Three things to know: How much should we read into this NBA regular season?

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The NBA season is in full swing, and we will be here each weekday with the NBC Sports daily roundup Three Things to Know — everything you might have missed in the Association, every pivotal moment from the night before in one place.

1) How much should we read into this regular season?

Wednesday night, the Lakers got pushed to overtime for the third straight game (but they have won all three). Giannis Antetokounmpo scored 47 but didn’t get enough help to beat the Suns. Are we sleeping on Phoenix? Brooklyn had a good defensive game, holding the Pacers to a 100 offensive rating.

In a traditional season, we’d look at those outcomes, look for patterns and changes from previous games, and then project forward. Are the Lakers actually struggling, or do they only care for about a quarter a game (and maybe overtime)? Did the Nets do something that made their defense better? Is it still Antetokounmpo against the world in Milwaukee?

This is not a traditional season. Not even close.

This means making any serious takeaways from this regular season is next to impossible.

How can anyone get a genuine read on teams when the coronavirus has upended players’ usual routines, players are constantly in and out of the lineup, the was a shortened training camp and fewer practices even than usual, and everyone — including coaches and players — are still feeling the stress and confinement of the pandemic and the league’s protocols?

Here’s what we know for sure: The Lakers, with LeBron James and Anthony Davis, are going to be incredibly good and are the team to beat.

After that, every other potential contender has questions, but we can’t come close to answering them in a season played in the upside-down. Will Brooklyn be able to defend well enough in the second round of the playoffs and beyond (and how well do they have to defend with that offense)? It’s hard to run a half-court offense through a team’s center in the playoffs, so where does that leave the 76ers (is Tobias Harris enough)? Where does that leave Denver? Milwaukee got an upgrade at the point in Jrue Holiday, but do they have enough depth beyond the four players they can really trust? Is Utah for real? Will Boston’s bigs be good enough in the playoffs, and do they need one more player on the wing off the bench? Can someone run the Clippers’ offense in the fourth quarter and get them buckets outside of a Leonard/George isolation?

There is no way to watch this regular season, with all its irregularities, and draw any serious conclusions.

All of this makes the NBA regular season feel more random than ever this year.

It also means the playoffs will be fascinating because all those questions will be answered in the brightest of spotlights.

2) Trae Young was livid, but it doesn’t change fact Doncic, Mavs get win

What we should be talking about is how Luka Doncic, after a slow start to the season, has rounded into form lately. Every time Doncic plays Trae Young, there’s a little bit of “what if” in the air because these two will forever be linked back to the draft, and this game was a reminder of all the people that missed the Doncic train with his all-around performance of 28 points, 10 rebounds, and 10 assists.

But that’s not what we’re talking about.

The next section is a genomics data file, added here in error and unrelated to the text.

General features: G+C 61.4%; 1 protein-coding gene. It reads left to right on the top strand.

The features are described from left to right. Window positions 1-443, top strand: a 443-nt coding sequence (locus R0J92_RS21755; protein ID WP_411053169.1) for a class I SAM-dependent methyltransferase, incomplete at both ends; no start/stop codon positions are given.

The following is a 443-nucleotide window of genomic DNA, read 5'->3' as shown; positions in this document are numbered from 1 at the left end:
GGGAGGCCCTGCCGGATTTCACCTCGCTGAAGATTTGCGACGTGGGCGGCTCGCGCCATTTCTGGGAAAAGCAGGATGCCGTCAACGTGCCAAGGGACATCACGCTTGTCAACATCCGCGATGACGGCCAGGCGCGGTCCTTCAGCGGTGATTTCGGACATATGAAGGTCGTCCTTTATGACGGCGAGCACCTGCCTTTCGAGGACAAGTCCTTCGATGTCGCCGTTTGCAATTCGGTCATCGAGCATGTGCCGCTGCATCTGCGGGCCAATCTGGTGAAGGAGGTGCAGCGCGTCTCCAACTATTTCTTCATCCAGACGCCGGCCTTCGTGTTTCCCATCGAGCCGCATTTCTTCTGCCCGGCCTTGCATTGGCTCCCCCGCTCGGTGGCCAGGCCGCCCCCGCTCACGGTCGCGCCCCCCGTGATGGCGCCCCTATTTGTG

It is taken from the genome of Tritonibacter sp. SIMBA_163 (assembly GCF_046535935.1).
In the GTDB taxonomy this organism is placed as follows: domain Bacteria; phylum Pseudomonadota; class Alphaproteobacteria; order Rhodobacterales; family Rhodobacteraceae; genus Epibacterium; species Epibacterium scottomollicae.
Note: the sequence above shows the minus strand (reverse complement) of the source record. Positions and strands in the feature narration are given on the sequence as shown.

Down one with 4.7 seconds left, Atlanta was bringing the ball in and had a chance for a game-winner. The play design had Young setting a screen for John Collins rolling to the rim, and then Young was supposed to… we don’t know for sure what he was supposed to do because he got knocked to the ground by Willie Cauley-Stein. The ball ended up going to Danilo Gallinari, who tried to create something but couldn’t get the shot to go down. The buzzer sounded and Young sprinted over to the official to yell at him.

First, complete overreaction by Young.

I’m with Jeff Van Gundy here; that was not a foul. Nobody is getting that call. We’ll see what the NBA Last Two Minute Report says tomorrow, but I doubt the league calls it a foul either.

There’s also the voice of my high school coach in my head: You don’t lose the game on one play. The Hawks led by five within the last seven minutes of the game but couldn’t hold on, they put themselves in position to have to hit a game-winner in the final seconds. That’s always a tough spot to be in.

3) Karl-Anthony Towns is back on the court, but Kawhi Leonard spoils his return

COVID-19 has hit Karl-Anthony Towns so hard. He lost his mother and multiple other family members to the disease, then he himself got it and has been sidelined for the past several weeks.

Wednesday night he was back on the court, and that itself was a win for him and the NBA. He’s healthy enough to play again, and that is what matters. It’s also good to have one of the games’ best young players out there, and despite being rusty and needing to get his conditioning back up (he looked very winded in the fourth), he still put up a double-double of 18 points and 10 rebounds. But for him, it’s far more than the numbers.

The Clippers spoiled Towns return, getting the 119-112 win. A couple of things led to the Los Angeles victory. Tyrone Lue made the adjustment to play back off Josh Okogie and give him the full Rajon Rondo/Ben Simmons treatment and dare him to shoot from the outside. That proved an issue for the Timberwolves.

The other was Kawhi Leonard going off for 36. He and Lou Williams took over when it mattered in this one.

The Clippers get the “W” but having Towns healthy and playing again is the bigger win for everybody.